BASC urges members to respond as General Licence consultation launches in Scotland

BASC is urging members to respond to the General Licence consultation launched by Scottish Natural Heritage (SNH) today.

The 12-week consultation is examining the three main general licences for controlling wild birds in Scotland.

The general licences already in existence continue to apply and SNH has said it welcomes views from those operating under the licences or those with a more general interest in them.

Dr Colin Shedden, BASC’s Scotland director, said: “SNH has taken it time to consider its options after seeing the chaos that ensued in England when general licences were revoked without notice or consultation.

“SNH has kept its lines of communication open so that we knew the consultation was coming. Now that it is here, it is important that all those with an interest in shooting in Scotland respond to ensure SNH hears their views on the importance of having a robust general licence system that is fit for purpose.

“It is crucial that people take the time to send in those views. BASC will also shortly be launching a survey to gather an evidence base that can be forwarded to SNH before the end of the consultation.”

BASC chairman Eoghan Cameron said: “Following the chaos in England, SNH has been keen to reassure the rural community that any review of its systems would take into account the views of the public and other stakeholders.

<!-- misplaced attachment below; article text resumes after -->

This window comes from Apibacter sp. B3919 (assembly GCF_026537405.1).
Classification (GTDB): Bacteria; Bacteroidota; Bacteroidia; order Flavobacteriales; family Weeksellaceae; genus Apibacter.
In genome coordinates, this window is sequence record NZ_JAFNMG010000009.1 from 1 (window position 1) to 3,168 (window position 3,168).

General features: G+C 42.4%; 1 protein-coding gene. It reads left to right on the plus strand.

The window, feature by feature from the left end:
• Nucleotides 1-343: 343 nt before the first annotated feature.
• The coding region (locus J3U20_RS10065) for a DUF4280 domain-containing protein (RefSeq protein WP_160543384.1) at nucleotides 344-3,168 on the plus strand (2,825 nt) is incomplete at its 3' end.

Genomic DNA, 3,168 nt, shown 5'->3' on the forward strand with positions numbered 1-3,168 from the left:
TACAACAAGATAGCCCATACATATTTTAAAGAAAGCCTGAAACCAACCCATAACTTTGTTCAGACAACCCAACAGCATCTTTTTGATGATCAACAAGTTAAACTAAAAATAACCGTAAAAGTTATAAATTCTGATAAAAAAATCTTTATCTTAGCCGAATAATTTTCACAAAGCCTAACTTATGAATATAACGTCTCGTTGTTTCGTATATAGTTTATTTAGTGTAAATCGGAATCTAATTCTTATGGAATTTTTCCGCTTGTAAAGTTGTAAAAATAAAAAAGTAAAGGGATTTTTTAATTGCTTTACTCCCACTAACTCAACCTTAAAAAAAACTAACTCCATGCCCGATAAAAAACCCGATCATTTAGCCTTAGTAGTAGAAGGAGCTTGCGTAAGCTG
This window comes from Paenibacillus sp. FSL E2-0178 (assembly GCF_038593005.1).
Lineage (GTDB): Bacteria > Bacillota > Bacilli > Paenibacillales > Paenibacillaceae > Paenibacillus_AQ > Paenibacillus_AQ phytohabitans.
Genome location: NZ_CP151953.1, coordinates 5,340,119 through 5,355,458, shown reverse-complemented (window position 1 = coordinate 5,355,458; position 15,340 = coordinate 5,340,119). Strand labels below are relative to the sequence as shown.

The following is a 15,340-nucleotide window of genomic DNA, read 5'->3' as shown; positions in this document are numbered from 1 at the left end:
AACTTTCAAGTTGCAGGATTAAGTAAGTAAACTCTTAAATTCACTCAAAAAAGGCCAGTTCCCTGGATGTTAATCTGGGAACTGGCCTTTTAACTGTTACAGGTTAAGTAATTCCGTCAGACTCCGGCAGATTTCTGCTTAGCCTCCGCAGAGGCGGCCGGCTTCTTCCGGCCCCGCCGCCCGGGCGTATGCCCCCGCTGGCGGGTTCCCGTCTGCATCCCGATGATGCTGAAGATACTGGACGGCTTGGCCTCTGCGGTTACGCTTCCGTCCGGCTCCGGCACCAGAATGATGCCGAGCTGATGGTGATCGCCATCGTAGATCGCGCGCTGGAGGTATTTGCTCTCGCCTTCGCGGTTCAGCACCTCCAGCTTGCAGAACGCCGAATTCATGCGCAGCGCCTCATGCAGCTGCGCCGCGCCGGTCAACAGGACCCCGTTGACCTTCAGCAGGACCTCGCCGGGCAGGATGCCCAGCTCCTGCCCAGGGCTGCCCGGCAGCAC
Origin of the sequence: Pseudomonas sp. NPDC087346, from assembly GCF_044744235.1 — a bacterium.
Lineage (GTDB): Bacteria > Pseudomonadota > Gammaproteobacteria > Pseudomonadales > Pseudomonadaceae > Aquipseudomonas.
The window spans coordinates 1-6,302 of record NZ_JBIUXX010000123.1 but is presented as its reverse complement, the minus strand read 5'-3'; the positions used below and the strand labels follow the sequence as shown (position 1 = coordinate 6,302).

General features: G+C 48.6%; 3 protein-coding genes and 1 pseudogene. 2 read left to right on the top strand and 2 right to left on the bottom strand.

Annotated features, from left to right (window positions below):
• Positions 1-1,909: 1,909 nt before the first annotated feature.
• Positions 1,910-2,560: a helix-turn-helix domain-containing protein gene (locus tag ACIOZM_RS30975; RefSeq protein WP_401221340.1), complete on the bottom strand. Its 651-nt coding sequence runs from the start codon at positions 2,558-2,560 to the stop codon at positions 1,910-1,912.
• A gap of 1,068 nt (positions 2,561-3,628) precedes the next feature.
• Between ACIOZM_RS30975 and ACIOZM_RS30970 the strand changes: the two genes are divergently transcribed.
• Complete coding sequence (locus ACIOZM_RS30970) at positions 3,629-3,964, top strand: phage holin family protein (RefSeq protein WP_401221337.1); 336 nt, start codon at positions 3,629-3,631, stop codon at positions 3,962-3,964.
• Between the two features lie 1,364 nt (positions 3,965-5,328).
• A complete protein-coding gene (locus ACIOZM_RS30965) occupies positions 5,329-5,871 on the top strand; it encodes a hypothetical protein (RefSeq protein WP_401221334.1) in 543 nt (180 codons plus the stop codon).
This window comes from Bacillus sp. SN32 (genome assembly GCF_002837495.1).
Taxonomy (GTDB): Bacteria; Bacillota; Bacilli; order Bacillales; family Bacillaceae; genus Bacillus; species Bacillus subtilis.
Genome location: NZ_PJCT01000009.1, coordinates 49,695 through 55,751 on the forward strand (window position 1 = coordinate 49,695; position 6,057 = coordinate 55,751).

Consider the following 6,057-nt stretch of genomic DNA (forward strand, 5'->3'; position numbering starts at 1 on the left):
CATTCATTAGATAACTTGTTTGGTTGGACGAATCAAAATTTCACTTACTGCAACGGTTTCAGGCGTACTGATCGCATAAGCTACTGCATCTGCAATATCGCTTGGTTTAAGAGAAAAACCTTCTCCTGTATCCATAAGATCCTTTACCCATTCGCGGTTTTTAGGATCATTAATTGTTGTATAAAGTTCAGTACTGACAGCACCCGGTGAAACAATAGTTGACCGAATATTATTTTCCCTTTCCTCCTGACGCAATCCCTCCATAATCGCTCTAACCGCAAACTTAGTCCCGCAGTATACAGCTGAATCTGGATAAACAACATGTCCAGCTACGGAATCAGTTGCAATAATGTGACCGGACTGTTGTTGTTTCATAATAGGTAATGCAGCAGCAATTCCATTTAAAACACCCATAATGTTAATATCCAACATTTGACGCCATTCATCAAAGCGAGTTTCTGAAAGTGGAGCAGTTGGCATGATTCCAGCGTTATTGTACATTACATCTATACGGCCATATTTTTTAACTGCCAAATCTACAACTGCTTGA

“BASC will ensure those views are expressed loud and clear. SNH has recognised that there is a depth of feeling around this issue in Scotland and BASC will remain in close contact with SNH over all aspects of species licensing.”

The consultation follows the ongoing legal challenge to general licences in England and SNH said: “While the legal system in Scotland is different, we feel it is appropriate to ensure that our licences take into account the implications of those licences.”

SNH is looking for feedback specifically on the three most commonly used General Licences: those covering conserving wild birds, preventing damage to agricultural interests, and protecting public health and safety.

Robbie Kernahan, SNH’s head of wildlife management, said:  “The consultation, along with our ongoing work, will provide us with valuable feedback – this will allow us to consider if we need to make changes to the current set of licenses for 2020.

“We would like to reassure those who are currently operating under the current 2019 General Licences in Scotland that these remain in place, allowing those who comply with the conditions to continue to use them.”

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